Published in The History of Parliament: the House of Commons 1509-1558, ed. S.T. Bindoff, 1982
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By the early 16th century Brackley, once prosperous as a wool staple, was small and poverty-stricken. Leland noted ‘divers rows of housing ... about the quarters of the castle, now clean down’; he found the ‘castle plot’ but could not see ‘any piece of a wall standing’ and the former Wednesday market was ‘now desolated’. On the other hand, the dissolution of the monasteries and chantries did not seriously affect the town, since the lands and buildings of the most important chantry, the hospital of St. James and St. John, had earlier come into the hands of Magdalen College, Oxford, which regularly used them as a refuge from sickness at Oxford: Brackley grammar school owed its foundation to the college.2

On the attainder of the 9th Viscount Lovel in 1485 the manor and borough reverted to the crown, which granted them to George Stanley, Lord Strange; in 1547, when Brackley is first known to have returned to Parliament, its lord was Edward Stanley, 3rd Earl of Derby, who presumably secured its enfranchisement. The chief officials were the lord’s steward and bailiff. The town had long had a mayor, perhaps since the early 14th century, but he was sworn in before the lord’s steward at the Michaelmas court leet and may have been appointed by the lord. The term ‘burgesses’ is also a medieval one, found in a mid 13th-century charter from the Earl of Winchester to his ‘borough’ of Brackley. By Charles II’s reign there were to be 33 burgesses, with the sole right of electing Members of Parliament, but it is not clear how early this number was established; nor, in the absence of early 16th-century mayoral records, is it possible to say exactly how powers were divided between manorial and borough officers. It appears that the mayor, under the supervision of the steward, officiated at the court leet and the court baron, and that he and the burgesses were responsible for making bye-laws for the maintenance of law and order and the control of trade.3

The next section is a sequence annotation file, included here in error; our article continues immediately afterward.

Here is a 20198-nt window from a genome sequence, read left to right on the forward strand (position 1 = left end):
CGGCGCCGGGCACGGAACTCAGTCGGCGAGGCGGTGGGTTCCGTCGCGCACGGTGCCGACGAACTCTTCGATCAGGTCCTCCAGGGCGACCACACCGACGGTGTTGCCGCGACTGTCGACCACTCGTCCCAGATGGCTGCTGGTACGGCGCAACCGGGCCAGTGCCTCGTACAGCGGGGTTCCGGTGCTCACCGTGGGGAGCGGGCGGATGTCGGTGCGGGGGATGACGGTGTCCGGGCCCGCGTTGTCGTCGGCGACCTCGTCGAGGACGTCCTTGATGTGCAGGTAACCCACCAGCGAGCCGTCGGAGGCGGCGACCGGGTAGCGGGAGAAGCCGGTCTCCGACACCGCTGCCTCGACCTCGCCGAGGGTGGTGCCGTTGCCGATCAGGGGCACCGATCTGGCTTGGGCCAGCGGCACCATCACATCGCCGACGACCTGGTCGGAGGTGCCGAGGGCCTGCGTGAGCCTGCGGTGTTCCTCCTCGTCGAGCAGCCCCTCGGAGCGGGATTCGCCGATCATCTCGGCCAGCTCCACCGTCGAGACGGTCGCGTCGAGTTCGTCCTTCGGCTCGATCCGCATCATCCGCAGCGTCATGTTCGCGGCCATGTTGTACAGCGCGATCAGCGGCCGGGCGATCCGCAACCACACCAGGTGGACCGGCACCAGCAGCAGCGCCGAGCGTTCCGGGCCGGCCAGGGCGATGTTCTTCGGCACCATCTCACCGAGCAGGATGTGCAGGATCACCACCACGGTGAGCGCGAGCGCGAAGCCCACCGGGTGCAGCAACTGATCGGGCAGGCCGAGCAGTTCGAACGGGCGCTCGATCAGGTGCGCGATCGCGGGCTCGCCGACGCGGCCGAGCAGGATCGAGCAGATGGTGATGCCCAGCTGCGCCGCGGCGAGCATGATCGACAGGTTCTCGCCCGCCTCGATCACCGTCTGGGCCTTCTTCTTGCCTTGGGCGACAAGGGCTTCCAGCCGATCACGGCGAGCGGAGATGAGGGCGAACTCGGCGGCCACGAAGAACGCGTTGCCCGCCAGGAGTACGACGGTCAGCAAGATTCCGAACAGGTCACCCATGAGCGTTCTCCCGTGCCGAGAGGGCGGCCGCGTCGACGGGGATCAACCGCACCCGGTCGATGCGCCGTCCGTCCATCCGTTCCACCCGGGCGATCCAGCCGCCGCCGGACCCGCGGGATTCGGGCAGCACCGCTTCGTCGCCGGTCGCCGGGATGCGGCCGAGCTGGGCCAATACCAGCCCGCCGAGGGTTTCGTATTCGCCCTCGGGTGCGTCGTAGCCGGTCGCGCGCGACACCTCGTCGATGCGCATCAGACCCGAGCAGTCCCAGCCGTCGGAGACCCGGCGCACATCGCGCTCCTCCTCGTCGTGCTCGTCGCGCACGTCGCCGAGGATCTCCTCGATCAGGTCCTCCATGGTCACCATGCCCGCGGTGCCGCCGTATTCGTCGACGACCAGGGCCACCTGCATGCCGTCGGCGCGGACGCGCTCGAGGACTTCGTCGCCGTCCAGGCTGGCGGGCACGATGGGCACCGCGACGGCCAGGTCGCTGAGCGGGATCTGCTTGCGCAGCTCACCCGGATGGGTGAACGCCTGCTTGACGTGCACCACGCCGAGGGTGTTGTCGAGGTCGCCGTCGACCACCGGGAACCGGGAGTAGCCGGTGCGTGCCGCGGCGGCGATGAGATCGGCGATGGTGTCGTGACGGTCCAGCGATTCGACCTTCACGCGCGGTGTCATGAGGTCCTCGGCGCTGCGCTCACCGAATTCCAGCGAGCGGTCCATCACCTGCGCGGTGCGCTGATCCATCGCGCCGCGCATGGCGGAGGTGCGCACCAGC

Of the three surviving election indentures, all in Latin, those of February and September 1553 give the second contracting party as the sheriff of Northamptonshire; in the first the other parties are the mayor, bailiff and two named burgesses, but in the second (which is torn and dirty) the bailiff is not mentioned and about six ‘inhabitants’ are named with the mayor. In 1555 the contract form is superseded by a direct statement: ‘Memorandum that at a court held at Brackley in the county of Northampton ... proclamation having been made according to [the King and Queen’s] writ annexed to these indentures’, the mayor and 17 unstyled electors ‘freely and indifferently’ elected the Members, ‘in testimony of which election’ the electors and the sheriff affixed their seals to the appropriate copies. The separate seals of the electors on the indenture are an unusual feature of a borough return; the two earlier ones for Brackley had used the official town seal, bearing the Earl of Derby’s crest.4

The earl was clearly an active patron at Brackley and the nine known Members were probably all his nominees, although the first of them, Henry Sidney, may have been recommended to him by Edward VI. Sidney’s fellow Francis Saunders was joint steward of the borough for the earl in 1558 with his cousin Robert Saunders, and either or both may have held the office some years earlier. Drew Saunders, evidently their kinsman and perhaps a brother of Robert, settled at Hillingdon, Middlesex, where the earls of Derby held land and sometimes resided. In 1547 Franci